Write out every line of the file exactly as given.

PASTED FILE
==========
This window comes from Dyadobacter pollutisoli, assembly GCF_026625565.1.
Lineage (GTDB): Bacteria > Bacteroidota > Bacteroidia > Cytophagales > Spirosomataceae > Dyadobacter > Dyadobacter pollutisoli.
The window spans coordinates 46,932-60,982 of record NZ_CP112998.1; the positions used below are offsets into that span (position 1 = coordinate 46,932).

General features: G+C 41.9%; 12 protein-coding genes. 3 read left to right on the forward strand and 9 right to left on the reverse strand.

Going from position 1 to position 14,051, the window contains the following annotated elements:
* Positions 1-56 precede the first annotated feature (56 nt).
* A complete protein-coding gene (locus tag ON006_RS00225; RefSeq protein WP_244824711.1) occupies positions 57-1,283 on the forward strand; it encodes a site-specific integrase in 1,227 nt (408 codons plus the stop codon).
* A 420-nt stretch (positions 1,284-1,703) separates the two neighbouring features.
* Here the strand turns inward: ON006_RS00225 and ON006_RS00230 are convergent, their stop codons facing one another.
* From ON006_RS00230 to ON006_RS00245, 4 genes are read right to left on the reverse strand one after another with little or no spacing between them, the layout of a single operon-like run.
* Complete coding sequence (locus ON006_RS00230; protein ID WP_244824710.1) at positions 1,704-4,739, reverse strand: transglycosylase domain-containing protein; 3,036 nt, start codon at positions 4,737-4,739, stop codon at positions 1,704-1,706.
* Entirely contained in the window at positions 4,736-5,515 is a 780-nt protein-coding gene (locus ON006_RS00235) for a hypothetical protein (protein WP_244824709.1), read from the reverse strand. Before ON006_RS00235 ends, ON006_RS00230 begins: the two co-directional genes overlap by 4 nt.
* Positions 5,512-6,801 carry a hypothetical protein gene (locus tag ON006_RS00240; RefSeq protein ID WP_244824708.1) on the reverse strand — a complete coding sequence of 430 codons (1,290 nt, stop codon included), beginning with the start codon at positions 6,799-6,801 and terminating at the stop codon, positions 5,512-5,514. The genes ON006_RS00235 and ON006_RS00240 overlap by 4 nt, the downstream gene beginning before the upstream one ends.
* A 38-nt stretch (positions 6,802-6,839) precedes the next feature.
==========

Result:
This window comes from Dyadobacter pollutisoli, assembly GCF_026625565.1.
Lineage (GTDB): Bacteria > Bacteroidota > Bacteroidia > Cytophagales > Spirosomataceae > Dyadobacter > Dyadobacter pollutisoli.
The window spans coordinates 46,932-60,982 of record NZ_CP112998.1; the positions used below are offsets into that span (position 1 = coordinate 46,932).

General features: G+C 41.9%; 12 protein-coding genes. 3 read left to right on the forward strand and 9 right to left on the reverse strand.

Going from position 1 to position 14,051, the window contains the following annotated elements:
* Positions 1-56 precede the first annotated feature (56 nt).
* A complete protein-coding gene (locus tag ON006_RS00225; RefSeq protein WP_244824711.1) occupies positions 57-1,283 on the forward strand; it encodes a site-specific integrase in 1,227 nt (408 codons plus the stop codon).
* A 420-nt stretch (positions 1,284-1,703) separates the two neighbouring features.
* Here the strand turns inward: ON006_RS00225 and ON006_RS00230 are convergent, their stop codons facing one another.
* From ON006_RS00230 to ON006_RS00245, 4 genes are read right to left on the reverse strand one after another with little or no spacing between them, the layout of a single operon-like run.
* Complete coding sequence (locus ON006_RS00230; protein ID WP_244824710.1) at positions 1,704-4,739, reverse strand: transglycosylase domain-containing protein; 3,036 nt, start codon at positions 4,737-4,739, stop codon at positions 1,704-1,706.
* Entirely contained in the window at positions 4,736-5,515 is a 780-nt protein-coding gene (locus ON006_RS00235) for a hypothetical protein (protein WP_244824709.1), read from the reverse strand. Before ON006_RS00235 ends, ON006_RS00230 begins: the two co-directional genes overlap by 4 nt.
* Positions 5,512-6,801 carry a hypothetical protein gene (locus tag ON006_RS00240; RefSeq protein ID WP_244824708.1) on the reverse strand — a complete coding sequence of 430 codons (1,290 nt, stop codon included), beginning with the start codon at positions 6,799-6,801 and terminating at the stop codon, positions 5,512-5,514. The genes ON006_RS00235 and ON006_RS00240 overlap by 4 nt, the downstream gene beginning before the upstream one ends.
* A 38-nt stretch (positions 6,802-6,839) precedes the next feature.